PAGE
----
MAINE, USA — If you see me with gray hair this weekend, just know that it's almost exclusively from this forecast. Well, that, and trying to convince my corgi that -6°F is not the optimal temperature for a long game of Frisbee.
There are a lot of pieces to this forecast, and it's becoming clearer as we get closer. As it stands, significant snow is on the table for most of Maine. This is especially true for Penobscot Bay, Bangor, and areas Downeast.
However, a word of caution: find someone you trust (even if it's not me) to give you forecast info. There's a lot of bad information going around social media right now, including some completely unrealistic snow maps.
Let's jump right into the "what we know, and what's to be determined" section of the blog.
What we know
There is a large, strong storm system that will form off of the Carolina coastline on Friday.
It will move north, impacting New England either late Friday or early Saturday. Should it hit New England, it may not wrap up until Sunday morning.
The cold air that this storm has to work with will favor light, fluffy snow. Some signals point to a widespread area of at least a foot of fluff in Maine.
Wind gusts will be strong, coming out of the northeast. That could cause a bit of coastal flooding during high tide, similar to the storm a couple of weeks ago.
What we don't know
The exact track of this storm is still far from set in stone. Any shifts in track will also shift where the heaviest snowfalls.*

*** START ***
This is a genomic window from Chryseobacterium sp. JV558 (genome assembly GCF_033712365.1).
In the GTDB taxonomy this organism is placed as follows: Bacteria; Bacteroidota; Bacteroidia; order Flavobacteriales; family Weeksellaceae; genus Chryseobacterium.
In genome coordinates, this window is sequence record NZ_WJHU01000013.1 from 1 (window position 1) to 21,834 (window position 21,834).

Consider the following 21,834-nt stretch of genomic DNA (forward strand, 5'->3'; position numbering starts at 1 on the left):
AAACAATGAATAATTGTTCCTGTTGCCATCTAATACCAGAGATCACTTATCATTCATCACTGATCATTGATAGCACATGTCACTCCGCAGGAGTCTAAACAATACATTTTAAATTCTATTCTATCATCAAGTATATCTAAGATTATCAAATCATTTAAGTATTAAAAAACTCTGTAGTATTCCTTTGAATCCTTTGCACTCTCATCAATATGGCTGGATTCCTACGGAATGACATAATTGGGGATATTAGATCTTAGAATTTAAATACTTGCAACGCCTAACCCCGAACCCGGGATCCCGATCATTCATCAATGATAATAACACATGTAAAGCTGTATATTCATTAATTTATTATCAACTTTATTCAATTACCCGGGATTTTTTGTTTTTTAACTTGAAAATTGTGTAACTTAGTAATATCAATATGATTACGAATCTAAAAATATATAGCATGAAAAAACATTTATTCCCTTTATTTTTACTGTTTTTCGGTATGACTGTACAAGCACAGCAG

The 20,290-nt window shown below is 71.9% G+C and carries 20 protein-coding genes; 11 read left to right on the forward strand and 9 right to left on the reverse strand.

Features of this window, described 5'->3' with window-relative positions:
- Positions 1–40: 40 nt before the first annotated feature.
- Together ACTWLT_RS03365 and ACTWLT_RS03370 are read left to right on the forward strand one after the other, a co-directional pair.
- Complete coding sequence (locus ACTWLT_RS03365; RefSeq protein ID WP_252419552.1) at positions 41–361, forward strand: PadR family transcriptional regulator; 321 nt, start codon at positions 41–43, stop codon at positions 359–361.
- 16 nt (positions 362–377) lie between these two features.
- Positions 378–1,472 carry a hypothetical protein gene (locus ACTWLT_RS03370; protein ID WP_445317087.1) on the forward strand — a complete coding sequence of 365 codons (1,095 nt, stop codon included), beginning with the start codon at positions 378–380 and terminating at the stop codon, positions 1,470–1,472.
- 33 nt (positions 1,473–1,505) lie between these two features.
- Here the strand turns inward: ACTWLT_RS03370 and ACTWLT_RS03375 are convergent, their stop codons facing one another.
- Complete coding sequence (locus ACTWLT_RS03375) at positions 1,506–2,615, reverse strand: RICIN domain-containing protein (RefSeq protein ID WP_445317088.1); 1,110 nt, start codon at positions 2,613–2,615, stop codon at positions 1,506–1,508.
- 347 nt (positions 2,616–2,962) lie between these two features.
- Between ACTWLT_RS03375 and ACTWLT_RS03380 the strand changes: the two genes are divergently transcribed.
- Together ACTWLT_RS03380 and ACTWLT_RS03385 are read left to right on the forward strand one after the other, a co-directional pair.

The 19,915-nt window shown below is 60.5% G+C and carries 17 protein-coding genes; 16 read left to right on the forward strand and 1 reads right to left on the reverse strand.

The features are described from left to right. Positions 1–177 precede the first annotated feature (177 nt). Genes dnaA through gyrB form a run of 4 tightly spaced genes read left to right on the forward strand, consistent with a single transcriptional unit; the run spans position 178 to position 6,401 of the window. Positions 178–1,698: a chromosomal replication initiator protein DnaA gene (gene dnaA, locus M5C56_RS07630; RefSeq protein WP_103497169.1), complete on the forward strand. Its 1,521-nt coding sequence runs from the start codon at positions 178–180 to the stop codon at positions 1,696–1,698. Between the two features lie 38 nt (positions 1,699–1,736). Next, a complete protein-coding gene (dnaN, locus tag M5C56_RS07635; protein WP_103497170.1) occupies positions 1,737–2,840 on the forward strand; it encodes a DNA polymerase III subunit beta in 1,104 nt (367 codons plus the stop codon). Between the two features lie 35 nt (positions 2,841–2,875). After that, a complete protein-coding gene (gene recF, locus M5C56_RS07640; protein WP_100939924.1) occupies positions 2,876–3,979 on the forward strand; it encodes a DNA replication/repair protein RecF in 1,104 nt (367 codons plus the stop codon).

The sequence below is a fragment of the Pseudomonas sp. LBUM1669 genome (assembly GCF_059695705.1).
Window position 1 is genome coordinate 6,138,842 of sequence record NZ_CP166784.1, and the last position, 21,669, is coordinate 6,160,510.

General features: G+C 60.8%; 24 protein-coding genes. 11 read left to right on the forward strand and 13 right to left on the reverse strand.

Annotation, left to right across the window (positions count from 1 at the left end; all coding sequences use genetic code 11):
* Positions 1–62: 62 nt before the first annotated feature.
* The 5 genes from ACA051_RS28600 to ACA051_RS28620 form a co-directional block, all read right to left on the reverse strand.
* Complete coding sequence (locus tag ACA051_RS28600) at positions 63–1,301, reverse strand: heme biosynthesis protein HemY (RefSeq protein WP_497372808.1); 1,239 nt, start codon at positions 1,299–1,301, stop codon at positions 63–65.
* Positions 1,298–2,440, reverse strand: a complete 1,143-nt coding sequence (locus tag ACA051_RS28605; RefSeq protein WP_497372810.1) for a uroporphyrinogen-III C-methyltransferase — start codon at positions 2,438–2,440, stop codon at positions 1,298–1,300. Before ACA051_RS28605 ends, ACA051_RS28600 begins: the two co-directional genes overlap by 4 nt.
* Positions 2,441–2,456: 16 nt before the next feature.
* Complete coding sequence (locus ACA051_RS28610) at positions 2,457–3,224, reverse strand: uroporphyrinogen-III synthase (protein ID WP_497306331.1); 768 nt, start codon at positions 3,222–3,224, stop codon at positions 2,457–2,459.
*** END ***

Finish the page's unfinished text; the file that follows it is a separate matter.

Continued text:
*Note: the likelihood of big snow totals (over 10") is most significant for Bangor and Downeast. It would take a big shift in storm track to change this part of the forecast
That's why the specific snow totals and start/end times are in the "to be determined" category.
Blizzard conditions are independent of snowfall totals, but fluffy snow and strong wind gusts could certainly lead to blowing snow. For now, to be determined ... but odds are increasing that at least some areas in Maine could see blizzard conditions.
There's also an outage risk, depending on how strong the wind gusts get. With a frozen ground, that helps to mitigate issues, but it will not help enough if the gusts are strong enough.
As it stands, most of this falls on Saturday, even if the start and end time get shifted a bit. Travel looks pretty tough through the day.
I think the best chance at over a foot is along the Penobscot and east. No matter how you slice it, this looks like the biggest storm of the season for at least part of Maine.
Check back again tomorrow. I expect to have a more comprehensive idea of what's going to happen since we will have had almost 24 hours of new data to sift through.
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